One of the challenges when it comes to discussing inclusion and diversity in the workplace has to do with understanding the nature of said workplace. A factory has different internal dynamics than an office, and a working environment in central London will have a different cultural make-up than one in rural Poland.
It is precisely because these differences have to be acknowledged, that today I’d like to write about tech, and what makes tech unique – for the good and for the bad – when discussing inclusion and diversity.
Firstly, a refresher on definitions. The term diversity refers to all the ways in which we are different as individuals; not just gender and/or ethnicity, but also more variable aspects of our cultural background like language or religion. Inclusion, on the other hand, is about making sure that everyone has an opportunity to contribute, and to that end, about creating environments where everyone feels welcome, valued, and free to share their thoughts.
So – how, if at all, does the world of tech, and especially programming, differ from any other field with regards to these specific terms?
Tech is, of course, a field still dominated by a workforce that is mostly white and male. The latest survey by Stack Overflow shows that among those who code professionally, 68% are white and 88% are men. These figures are particularly challenging to change, because the interest and motivation to study computer science often happens at an early age. Economic disadvantage and gender discrimination and bias can greatly reduce the likelihood that women and underrepresented people pursue engineering as a field of study. Addressing inequality in tech therefore requires addressing inequality before tech as well.
Unfortunately, tech itself contributes to inequality in society, most perceptibly when it comes to class. Because jobs in tech are highly paid, and tech workers highly mobile, the emergence of a software hub in any given geographic area typically drives up its cost of living (particularly rent prices). This results in gentrification, a phenomenon whereby locals of a neighborhood, if not an entire town, are driven out of their homes by the increasing cost of housing. This is something I have been able to witness first-hand here in Berlin, and we as tech workers – and perhaps more importantly, as tech entrepreneurs – must be aware of the process and do our best to minimise its impact.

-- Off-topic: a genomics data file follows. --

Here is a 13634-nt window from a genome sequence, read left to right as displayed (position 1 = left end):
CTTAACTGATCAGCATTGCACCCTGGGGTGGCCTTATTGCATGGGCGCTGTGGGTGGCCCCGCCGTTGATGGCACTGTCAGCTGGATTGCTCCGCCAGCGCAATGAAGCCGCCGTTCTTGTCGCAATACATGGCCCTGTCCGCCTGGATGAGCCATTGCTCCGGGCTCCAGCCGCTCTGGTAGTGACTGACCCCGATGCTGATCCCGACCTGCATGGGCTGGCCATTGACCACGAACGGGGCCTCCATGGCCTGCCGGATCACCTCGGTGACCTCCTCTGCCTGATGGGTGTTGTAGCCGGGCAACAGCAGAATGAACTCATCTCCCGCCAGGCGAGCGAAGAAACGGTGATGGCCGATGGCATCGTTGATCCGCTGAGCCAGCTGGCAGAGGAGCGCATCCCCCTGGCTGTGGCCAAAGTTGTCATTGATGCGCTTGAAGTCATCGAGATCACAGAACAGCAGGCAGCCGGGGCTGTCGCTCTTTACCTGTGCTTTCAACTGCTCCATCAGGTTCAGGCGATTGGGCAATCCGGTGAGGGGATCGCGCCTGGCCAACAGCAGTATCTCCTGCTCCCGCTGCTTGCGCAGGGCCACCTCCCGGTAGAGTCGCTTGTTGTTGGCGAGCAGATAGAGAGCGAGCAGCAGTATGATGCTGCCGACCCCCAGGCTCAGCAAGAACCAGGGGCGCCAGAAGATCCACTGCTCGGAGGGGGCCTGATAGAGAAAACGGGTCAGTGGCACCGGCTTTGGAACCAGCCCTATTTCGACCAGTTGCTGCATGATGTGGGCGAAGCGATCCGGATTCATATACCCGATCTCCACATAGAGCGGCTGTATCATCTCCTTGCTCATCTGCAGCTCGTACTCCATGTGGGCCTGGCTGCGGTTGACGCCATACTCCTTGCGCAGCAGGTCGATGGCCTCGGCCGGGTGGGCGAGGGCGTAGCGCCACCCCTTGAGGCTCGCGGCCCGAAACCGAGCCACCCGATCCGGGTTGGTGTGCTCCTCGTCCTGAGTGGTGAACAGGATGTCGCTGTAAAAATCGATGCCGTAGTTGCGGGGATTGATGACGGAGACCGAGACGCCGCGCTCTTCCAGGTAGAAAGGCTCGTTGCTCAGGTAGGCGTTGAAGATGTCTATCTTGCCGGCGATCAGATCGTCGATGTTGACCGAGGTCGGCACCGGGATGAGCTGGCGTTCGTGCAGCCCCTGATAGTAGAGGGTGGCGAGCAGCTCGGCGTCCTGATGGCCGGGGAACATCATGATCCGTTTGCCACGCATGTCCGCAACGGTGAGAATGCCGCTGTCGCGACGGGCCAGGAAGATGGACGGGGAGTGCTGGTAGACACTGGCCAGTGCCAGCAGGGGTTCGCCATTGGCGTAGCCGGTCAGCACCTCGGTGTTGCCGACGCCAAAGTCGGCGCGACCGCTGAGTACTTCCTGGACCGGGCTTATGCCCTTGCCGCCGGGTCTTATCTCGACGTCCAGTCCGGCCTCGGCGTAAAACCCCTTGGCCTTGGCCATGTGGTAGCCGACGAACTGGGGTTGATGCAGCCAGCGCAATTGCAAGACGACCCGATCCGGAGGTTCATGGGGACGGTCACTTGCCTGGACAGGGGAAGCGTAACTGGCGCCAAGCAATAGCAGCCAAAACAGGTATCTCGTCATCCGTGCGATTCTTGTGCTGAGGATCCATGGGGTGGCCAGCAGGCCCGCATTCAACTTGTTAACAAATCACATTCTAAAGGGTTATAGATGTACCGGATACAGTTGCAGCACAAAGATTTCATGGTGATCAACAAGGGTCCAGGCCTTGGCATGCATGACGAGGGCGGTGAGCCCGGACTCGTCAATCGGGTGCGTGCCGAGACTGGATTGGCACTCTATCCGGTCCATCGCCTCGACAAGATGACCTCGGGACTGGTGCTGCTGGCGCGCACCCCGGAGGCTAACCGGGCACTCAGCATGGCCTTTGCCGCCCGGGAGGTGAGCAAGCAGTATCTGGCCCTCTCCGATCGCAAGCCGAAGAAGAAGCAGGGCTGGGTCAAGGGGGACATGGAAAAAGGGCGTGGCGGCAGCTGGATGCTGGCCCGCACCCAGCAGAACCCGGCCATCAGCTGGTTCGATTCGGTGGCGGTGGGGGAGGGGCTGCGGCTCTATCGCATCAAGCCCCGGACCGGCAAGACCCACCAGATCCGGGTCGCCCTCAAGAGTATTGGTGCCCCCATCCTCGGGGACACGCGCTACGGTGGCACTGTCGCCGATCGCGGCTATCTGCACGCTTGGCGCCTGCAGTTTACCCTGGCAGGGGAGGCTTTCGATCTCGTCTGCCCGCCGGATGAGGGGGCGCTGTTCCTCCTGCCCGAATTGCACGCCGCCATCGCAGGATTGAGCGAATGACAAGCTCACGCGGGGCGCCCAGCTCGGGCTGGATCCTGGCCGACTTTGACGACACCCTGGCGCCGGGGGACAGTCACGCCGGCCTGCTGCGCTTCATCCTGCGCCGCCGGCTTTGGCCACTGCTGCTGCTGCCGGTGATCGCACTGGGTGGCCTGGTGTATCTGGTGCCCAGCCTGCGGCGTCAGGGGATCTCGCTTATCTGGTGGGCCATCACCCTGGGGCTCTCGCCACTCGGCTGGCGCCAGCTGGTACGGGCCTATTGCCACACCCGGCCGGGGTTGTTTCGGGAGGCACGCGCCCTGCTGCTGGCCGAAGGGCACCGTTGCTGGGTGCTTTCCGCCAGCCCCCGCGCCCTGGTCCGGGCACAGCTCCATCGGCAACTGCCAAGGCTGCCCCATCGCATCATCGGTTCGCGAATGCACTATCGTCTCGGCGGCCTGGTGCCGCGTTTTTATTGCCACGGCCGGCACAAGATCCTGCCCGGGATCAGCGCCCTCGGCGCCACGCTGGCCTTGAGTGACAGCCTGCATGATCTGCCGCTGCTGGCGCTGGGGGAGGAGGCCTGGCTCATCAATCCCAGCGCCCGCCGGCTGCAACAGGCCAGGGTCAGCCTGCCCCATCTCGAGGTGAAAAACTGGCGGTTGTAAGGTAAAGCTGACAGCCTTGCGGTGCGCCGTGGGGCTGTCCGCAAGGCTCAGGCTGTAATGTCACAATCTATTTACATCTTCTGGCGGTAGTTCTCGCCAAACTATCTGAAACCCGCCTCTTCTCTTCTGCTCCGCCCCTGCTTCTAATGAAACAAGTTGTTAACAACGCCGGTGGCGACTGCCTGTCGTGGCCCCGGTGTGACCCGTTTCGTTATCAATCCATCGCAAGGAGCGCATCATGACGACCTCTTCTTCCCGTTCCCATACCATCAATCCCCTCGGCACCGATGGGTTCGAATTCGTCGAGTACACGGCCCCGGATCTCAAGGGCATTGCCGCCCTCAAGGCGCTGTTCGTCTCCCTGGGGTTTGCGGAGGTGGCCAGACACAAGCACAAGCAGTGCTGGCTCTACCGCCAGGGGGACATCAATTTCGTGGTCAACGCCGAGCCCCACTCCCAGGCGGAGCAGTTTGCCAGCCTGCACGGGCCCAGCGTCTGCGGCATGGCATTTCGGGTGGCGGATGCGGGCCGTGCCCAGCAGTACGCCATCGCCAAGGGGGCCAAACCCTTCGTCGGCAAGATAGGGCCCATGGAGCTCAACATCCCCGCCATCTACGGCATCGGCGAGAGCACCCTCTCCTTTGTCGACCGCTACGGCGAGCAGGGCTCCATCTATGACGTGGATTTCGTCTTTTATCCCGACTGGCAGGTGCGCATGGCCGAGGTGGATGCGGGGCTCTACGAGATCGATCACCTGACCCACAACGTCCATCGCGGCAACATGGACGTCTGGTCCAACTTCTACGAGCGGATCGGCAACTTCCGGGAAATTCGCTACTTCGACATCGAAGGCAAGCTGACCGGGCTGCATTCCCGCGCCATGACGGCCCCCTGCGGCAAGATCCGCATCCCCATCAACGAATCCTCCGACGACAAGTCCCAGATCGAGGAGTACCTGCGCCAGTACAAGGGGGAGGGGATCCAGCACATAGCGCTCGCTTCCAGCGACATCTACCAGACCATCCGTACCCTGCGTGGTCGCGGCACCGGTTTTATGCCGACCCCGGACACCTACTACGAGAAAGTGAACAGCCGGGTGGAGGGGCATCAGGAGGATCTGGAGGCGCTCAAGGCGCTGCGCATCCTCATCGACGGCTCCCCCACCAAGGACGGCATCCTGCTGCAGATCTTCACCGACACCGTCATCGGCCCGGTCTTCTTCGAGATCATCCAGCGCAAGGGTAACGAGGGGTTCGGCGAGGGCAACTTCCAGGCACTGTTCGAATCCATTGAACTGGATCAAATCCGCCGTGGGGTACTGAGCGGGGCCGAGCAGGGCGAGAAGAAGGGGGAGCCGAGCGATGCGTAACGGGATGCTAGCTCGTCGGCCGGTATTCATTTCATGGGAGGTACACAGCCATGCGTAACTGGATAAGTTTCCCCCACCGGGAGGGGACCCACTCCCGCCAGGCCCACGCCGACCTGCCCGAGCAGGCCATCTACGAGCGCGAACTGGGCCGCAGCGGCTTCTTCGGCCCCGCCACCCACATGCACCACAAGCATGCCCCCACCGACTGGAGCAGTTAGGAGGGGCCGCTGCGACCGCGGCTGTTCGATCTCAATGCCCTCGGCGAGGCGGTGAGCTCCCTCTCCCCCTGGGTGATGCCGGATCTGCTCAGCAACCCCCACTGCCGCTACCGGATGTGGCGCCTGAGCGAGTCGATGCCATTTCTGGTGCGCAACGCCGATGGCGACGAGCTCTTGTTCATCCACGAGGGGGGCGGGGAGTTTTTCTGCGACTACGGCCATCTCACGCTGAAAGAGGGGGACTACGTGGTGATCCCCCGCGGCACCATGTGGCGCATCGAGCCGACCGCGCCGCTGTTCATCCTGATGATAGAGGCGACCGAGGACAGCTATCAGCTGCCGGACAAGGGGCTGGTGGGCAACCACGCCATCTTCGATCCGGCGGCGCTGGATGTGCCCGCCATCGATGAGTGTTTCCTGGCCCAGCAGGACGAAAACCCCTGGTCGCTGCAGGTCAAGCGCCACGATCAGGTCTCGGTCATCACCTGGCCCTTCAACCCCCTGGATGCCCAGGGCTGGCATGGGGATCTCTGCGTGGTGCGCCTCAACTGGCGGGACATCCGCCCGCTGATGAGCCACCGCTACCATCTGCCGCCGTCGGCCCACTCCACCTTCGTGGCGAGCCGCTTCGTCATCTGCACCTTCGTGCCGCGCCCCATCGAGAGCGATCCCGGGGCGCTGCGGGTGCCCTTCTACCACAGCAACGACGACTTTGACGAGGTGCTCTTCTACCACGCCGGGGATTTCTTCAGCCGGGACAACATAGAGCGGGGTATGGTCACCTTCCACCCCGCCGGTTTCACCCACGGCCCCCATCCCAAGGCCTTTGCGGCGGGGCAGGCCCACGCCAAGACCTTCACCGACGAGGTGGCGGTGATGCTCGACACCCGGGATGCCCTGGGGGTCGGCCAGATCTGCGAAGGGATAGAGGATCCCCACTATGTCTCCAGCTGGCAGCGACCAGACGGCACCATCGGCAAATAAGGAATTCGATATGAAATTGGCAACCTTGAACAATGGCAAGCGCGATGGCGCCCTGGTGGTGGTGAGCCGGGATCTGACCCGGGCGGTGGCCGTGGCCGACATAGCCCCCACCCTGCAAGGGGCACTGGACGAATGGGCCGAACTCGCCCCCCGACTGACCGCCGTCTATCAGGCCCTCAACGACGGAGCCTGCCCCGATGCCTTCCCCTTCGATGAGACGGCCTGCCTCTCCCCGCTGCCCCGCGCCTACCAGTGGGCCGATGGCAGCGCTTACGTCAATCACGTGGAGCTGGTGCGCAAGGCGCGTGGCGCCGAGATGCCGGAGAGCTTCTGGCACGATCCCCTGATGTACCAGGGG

On the other hand, the fact that tech companies typically organise themselves around established international hubs, adopting English as a lingua franca, is also beneficial in certain ways. It means that workers from all sorts of cultural backgrounds will gravitate towards them, resulting in teams with sometimes marked internal diversity. If the sense of inclusion and belonging in the team is high, this can produce a positive cycle, whereby the more diverse a team is, the more welcoming they will be to newcomers from other backgrounds.
As importantly, the high salaries and generally high demand for skilled workers mean that employees in tech face a much lower level of job uncertainty than the average. Thus, if you are a web developer concerned about whether your next workplace will be inclusive, you have the option of being choosy – and you should definitely take advantage of that! Use your job interview to enquire about a company’s approach and policies relative to the aspects of inclusion and diversity that interest you or how the leadership team champions and supports D&I in the company.
On the subject of policies and initiatives, generalising about the tech industry becomes difficult. I have seen examples of some of the most progressive D&I initiatives out there, such as Netflix’s work with both their employees and their content as well as Twitter and Spotify opening to fully remote work, and of course the donations from tech to organizations that support Black communities. But there also companies (which I will not publicise here) that make only empty promises or seek to drive out any employee who challenges their old-fashioned behaviors. If you are new to the industry, you should be aware that its range embraces both of these extremes.
Because the field of tech is relatively new, it has also not been properly unionized (and indeed, some tech giants have a notoriously tortured relationship with unions). This means that employees may struggle to find representation, but – to conclude this article on a positive note – Employee Resource Groups, known as ERGs, offer a safe space for connection and collaboration to help give a voice to those communities (for example: Women’s Network, Pride Network, Disability Network, Black Employee Network).
ERGs sometimes go by other names – Affinity Networks, Diversity Networks, or others – but at their core, they are grassroots-organised associations of employees offering a voice and space to either a specific group or to groups in general. Nowadays they represent one of the best resources for tech workers concerned about inclusion.
You can ask your company if they have an ERG program, and if they don’t, consider setting an ERG up yourself! There are ways of getting this done. Many of my friends who are involved in these groups have found the experience very rewarding. With proper support from the company, ERGs can drive meaningful change that benefits the entire organization.
This concludes our brief and by no means exhaustive overview of the issues of inclusion and diversity in tech. Be proud of who you are, be conscious of any privilege you may have, and remember you have the opportunity to lead the change you want to see. And if your company doesn’t treat you with respect, when you have an opportunity to do so find an organization that does.